You might think that if you buy a pre-warmed server, you are good to go…but you still have to have good data hygiene practices. If you are scraping Linkedin emails (or scrapping as I hear folks selling their services…lol), you are going to want to still clean your data. The reason being is that you may wind up with spam traps. These spam traps will ruin your IP/Domain reputation by just mailing them once. I don’t really understand how they are supposed to stop spam, because they didn’t slow things down, but they exist and we have to deal with them. So clean your data with something like BriteVerify or Neverbounce.

Build your own email marketing server

I would suggest following the mail-in-a-box tutorial and setting up your own server. It’s a cheap and easy solution, however, you are still going to need to build your reputation. I would suggest checking out Inbox Ignite to build your IP/Domain reputation. However, you are still left with maintaining your server and keeping up with the reputation. It’s a good option if you are somewhat technical.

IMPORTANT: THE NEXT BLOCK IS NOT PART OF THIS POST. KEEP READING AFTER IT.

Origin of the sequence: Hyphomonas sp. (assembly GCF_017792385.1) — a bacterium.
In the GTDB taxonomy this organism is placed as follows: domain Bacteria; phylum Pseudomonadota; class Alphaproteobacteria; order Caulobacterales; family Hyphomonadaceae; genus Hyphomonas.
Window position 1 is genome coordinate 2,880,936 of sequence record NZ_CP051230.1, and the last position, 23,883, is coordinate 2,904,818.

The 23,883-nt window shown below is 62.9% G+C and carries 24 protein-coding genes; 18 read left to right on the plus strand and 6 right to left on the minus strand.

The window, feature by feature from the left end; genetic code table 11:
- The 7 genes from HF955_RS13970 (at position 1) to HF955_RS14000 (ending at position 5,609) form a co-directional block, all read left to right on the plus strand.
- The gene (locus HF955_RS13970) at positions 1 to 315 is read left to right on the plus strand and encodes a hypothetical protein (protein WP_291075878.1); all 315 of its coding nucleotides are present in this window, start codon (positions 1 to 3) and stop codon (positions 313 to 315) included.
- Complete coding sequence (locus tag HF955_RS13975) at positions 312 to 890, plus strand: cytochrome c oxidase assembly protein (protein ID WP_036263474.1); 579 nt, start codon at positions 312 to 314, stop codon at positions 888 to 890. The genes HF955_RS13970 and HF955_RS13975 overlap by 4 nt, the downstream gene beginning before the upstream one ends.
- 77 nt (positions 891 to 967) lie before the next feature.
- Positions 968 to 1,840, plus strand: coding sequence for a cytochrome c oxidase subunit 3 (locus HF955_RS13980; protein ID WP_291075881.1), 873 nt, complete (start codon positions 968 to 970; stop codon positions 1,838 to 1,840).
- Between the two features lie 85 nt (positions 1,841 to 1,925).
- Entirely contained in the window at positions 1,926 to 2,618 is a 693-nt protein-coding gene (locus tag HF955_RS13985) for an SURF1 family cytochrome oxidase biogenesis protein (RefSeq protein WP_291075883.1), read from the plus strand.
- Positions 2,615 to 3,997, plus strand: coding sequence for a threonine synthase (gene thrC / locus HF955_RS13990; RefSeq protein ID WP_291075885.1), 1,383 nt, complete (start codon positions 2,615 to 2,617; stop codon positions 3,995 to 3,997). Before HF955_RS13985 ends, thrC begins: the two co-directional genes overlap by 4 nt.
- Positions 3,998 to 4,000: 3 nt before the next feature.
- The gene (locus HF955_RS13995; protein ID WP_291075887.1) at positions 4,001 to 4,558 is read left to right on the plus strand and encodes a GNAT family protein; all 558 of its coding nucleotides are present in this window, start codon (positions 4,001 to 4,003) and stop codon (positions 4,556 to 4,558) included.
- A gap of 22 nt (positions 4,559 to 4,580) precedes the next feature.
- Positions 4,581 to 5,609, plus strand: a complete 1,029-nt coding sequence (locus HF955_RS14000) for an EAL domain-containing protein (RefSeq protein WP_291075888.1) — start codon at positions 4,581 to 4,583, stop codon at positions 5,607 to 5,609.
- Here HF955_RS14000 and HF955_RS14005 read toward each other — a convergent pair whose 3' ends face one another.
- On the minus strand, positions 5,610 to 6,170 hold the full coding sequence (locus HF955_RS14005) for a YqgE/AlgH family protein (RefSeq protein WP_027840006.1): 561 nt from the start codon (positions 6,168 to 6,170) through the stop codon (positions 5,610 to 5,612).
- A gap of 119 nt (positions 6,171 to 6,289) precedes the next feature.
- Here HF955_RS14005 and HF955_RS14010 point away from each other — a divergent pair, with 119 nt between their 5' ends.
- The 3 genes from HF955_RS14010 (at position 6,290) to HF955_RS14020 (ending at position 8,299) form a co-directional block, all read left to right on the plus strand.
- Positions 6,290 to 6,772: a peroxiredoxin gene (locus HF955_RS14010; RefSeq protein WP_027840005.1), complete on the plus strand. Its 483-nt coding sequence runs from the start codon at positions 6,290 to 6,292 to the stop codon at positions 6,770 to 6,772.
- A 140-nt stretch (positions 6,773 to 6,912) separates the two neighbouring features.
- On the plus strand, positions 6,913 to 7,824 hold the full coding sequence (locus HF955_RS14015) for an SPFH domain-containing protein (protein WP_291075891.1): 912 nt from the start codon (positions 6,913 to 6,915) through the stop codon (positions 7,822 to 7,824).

Best hosting providers for building your own email marketing server

Regarding a VPS…I’m a big fan of Linode, they have fantastic support and you can actually call somebody. I absolutely HATE the support from digitalocean, it’s hands down the worst. Vultr isn’t bad, but they want your driver’s license on file to get started. Rackspace is expensive, but have good customer service and mediocre deliverability.

If you are looking for a dedicated email marketing server, Liquid Web is the best. Their IPs are almost magical, I’m joking but they inbox really well. They do NOT put up with spam, so you’ll want to be on good behavior. OVH is a great solution if you have high complaints. They’ve attracted almost every spammer in the world, so be ready fro sub-par deliverability BUT being able to survive.

The long and short of hosting your own email marketing server is…for a VPS, go with Linode and for a dedicated email marketing server, go with Liquid Web.

Monitoring your email marketing server

So, there are a handful of items that you are going to want to monitor on your email marketing server.

1) Is it inboxing? Are there problems with a certain TLD?

The best option for monitoring your email server is Inbox Track. It will tell you if you are inboxing or not. It’s a simple service and there’s a super long free trial.